Will The Chevy Corvette get an Active Aero System in the Near Future?
A new patent points to the possibility, and it could be a game changer on the trackby Robert Moore, on
If you’ve been paying attention lately, you know that the Lamborghini Huracan Performante made that amazing, record-setting lap time at the Nurburgring. You should also know that it was able to complete that lap thanks to an active aero system that is known as “Aerodinamica Lamborghini Attiva,” a system that allows the car to remain a little loose in the straightaways while achieving maximum downforce when cornering. Well, Lambo is the only brand that has been working hard on active aero systems as Chevy has also been hard at work, and according to a patent that was published on March 23, 2017, the Corvette could be the first in line to get the GM designed, active aero system.
That’s right; the patent itself gives a pretty fair breakdown of the system but shows that it has been designed around the Corvette. And, that points to something really important: A hardcore track-focused Corvette could be in the works! Of course, we don’t know this for sure, and like some patents, this one could fizzle away into nothing. Autoguide even contacted Chevy Communications to ask about the active aero system, and the only response it received was “We have no comment at this time.”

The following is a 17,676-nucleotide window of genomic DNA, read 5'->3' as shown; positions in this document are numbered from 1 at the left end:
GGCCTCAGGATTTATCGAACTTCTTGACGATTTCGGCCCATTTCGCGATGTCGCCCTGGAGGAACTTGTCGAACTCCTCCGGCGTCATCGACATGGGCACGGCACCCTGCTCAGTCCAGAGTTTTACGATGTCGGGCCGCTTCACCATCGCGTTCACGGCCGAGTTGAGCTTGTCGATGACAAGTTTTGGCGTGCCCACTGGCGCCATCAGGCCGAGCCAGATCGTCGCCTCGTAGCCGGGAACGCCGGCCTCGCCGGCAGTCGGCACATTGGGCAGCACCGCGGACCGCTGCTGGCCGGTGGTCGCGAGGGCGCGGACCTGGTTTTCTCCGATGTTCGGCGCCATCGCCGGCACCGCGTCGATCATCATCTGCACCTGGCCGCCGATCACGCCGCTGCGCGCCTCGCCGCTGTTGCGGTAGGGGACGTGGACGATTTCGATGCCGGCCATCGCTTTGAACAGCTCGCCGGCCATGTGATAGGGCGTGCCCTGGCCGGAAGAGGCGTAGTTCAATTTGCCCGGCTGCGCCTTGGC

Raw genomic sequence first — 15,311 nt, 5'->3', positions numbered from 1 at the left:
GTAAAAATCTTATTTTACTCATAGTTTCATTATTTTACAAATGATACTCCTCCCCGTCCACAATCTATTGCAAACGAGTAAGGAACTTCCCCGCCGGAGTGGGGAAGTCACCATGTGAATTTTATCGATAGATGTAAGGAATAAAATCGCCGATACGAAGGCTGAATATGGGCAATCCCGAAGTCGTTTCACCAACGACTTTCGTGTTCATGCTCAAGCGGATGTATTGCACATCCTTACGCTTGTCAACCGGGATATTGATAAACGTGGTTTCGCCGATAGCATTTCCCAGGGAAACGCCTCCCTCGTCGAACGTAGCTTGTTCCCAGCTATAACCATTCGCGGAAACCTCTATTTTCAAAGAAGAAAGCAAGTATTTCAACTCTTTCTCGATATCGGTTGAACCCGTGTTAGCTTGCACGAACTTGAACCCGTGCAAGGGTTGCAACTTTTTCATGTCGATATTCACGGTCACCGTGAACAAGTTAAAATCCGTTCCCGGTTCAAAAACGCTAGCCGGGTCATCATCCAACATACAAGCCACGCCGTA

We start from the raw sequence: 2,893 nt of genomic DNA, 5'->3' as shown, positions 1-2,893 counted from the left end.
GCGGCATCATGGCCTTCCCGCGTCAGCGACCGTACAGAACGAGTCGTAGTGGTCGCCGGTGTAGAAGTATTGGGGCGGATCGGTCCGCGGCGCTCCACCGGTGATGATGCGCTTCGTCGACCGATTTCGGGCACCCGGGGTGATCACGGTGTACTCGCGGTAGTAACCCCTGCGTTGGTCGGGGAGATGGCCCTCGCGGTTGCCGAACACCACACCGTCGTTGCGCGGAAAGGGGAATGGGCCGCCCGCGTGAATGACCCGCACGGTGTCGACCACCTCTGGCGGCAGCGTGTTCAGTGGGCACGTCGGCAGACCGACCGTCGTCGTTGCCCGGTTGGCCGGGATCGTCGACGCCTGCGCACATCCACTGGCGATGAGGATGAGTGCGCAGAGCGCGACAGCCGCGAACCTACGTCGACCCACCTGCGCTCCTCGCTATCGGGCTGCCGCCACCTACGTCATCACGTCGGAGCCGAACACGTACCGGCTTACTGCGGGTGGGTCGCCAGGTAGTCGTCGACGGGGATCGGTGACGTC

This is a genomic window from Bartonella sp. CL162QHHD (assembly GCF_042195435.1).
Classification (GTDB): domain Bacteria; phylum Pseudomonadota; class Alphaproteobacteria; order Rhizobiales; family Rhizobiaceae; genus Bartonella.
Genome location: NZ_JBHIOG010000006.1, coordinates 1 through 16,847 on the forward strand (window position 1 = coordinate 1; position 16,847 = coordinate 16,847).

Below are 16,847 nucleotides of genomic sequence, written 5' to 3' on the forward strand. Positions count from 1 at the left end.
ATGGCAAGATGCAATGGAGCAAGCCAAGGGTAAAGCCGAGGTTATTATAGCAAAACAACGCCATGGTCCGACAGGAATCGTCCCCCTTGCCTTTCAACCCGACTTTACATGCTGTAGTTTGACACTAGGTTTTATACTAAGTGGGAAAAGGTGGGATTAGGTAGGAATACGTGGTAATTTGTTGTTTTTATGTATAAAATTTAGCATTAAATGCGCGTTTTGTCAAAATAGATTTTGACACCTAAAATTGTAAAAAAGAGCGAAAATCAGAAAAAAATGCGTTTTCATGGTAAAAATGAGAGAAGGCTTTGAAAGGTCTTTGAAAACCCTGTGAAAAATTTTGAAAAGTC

So what does this active aero system consist of? Well, keep reading to learn more about it.
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The Bits and Pieces That Matter
According to the patent, the system consists of an “adjustable aerodynamic-aid element” that is mounted somewhere on the body and configured to control aerodynamics. This would likely be based on speed and various driver inputs, among other things. This “element” would be able to adjust based on the position of the vehicle body (think body roll) and ultimately control the movement of ambient airflow in relation to the position of the vehicle body. Other aids mentioned include an adjustable air dam, splitter, diffuser, shutter, and rear spoiler – all of which could work in conjunction with the new aerodynamic system. All of which will be adjusted based on vehicle ride height as determined by a special sensor.
And, it’s quite unfortunate, but the Corvette in the patent images is a front-engined model. We were hoping that this patent would hint toward the mid-engined Zora ZR1, but so far it doesn’t appear that way. However, it’s quite possible, that this system will make it onto the Zora if it ever does become a reality – after all, it’s going to be Chevy’s very own supercar, and it will need all the help it can get on the track. For now, that’s all we really know about this new active aero system, but in the future, lesser iterations of this technology could find its way to non-track oriented cars like the Chevy Impala and Chevy Cruze. In this case, it would be far less extreme but could pose some benefit to fuel economy figures if implemented correctly. What do you think? Is Chevy working on an even more track-oriented Corvette or is this patent representative of technology we’ll see on the next-gen model? Let us know in the comments section below.